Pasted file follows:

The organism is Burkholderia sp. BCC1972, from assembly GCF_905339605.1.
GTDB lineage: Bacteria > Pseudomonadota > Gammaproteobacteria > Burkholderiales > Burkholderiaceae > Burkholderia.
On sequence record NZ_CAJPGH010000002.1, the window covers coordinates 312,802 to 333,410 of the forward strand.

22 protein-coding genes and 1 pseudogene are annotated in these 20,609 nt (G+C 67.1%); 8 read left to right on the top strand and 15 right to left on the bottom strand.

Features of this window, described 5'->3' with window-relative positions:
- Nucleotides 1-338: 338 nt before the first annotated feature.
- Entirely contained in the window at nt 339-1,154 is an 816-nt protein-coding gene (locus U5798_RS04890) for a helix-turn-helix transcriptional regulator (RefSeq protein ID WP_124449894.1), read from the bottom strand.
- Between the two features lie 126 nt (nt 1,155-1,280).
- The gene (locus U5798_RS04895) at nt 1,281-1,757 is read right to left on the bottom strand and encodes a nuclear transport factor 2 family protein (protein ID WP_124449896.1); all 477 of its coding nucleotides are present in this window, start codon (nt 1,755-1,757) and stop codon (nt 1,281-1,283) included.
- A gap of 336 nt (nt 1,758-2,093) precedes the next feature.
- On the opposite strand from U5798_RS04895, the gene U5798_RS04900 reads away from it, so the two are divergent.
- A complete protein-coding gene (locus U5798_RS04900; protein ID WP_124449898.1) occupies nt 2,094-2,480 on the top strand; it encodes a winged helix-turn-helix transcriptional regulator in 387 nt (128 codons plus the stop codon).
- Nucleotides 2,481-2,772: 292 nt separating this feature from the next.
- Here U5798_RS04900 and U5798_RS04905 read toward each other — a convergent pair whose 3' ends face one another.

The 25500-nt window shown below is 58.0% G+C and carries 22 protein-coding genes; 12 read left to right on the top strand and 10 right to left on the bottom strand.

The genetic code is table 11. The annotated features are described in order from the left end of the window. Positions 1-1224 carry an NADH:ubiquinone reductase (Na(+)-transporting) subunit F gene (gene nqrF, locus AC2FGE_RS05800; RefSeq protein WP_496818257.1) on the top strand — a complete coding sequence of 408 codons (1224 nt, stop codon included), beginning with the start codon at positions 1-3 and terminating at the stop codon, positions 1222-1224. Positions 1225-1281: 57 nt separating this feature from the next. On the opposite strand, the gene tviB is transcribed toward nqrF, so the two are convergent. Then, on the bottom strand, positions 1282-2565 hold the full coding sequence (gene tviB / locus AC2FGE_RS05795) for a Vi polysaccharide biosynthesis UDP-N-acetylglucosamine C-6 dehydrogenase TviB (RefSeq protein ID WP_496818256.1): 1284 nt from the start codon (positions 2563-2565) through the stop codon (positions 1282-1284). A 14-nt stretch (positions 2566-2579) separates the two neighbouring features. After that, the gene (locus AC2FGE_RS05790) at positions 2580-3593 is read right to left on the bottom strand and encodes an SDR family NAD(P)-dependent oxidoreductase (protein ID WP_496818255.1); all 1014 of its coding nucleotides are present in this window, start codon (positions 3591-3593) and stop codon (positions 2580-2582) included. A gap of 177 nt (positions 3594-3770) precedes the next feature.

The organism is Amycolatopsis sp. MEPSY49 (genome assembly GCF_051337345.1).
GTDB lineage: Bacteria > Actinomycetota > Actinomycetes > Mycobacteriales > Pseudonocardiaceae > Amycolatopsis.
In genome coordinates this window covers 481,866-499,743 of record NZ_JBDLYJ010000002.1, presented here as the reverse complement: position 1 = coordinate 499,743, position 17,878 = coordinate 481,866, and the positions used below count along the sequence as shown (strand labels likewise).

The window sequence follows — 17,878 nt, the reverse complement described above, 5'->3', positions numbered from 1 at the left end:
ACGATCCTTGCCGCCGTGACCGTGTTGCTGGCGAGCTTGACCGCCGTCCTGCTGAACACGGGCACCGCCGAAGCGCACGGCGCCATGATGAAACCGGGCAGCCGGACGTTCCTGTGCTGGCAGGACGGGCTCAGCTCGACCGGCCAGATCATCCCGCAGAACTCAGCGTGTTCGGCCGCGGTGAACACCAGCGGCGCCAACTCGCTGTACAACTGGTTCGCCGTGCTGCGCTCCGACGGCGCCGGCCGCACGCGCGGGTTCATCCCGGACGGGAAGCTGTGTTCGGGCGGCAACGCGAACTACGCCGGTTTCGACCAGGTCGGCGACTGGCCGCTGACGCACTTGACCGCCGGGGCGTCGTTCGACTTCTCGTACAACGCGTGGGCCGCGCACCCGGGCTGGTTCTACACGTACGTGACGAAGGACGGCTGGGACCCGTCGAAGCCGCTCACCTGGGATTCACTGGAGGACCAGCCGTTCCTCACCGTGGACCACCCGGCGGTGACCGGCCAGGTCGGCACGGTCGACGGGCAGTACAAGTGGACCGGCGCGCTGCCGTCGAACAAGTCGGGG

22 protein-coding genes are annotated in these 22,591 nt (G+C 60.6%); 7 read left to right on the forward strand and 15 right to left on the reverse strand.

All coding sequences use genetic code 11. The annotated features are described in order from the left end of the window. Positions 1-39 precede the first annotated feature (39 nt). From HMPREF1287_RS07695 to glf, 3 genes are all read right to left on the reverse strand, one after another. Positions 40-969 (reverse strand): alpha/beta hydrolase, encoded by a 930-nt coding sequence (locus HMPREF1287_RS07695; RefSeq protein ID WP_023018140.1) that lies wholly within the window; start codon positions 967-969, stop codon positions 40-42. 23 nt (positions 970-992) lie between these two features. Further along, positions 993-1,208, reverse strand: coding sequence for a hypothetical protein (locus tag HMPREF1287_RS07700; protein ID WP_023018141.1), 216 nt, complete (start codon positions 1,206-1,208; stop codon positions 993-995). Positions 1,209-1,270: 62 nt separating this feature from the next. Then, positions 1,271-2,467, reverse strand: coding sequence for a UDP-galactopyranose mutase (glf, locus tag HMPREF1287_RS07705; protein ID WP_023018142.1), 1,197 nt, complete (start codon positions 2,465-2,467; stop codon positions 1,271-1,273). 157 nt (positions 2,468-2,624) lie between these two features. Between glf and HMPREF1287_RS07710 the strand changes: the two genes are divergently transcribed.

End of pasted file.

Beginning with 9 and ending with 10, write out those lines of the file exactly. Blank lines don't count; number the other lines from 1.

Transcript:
- The gene (locus U5798_RS04895) at nt 1,281-1,757 is read right to left on the bottom strand and encodes a nuclear transport factor 2 family protein (protein ID WP_124449896.1); all 477 of its coding nucleotides are present in this window, start codon (nt 1,755-1,757) and stop codon (nt 1,281-1,283) included.
- A gap of 336 nt (nt 1,758-2,093) precedes the next feature.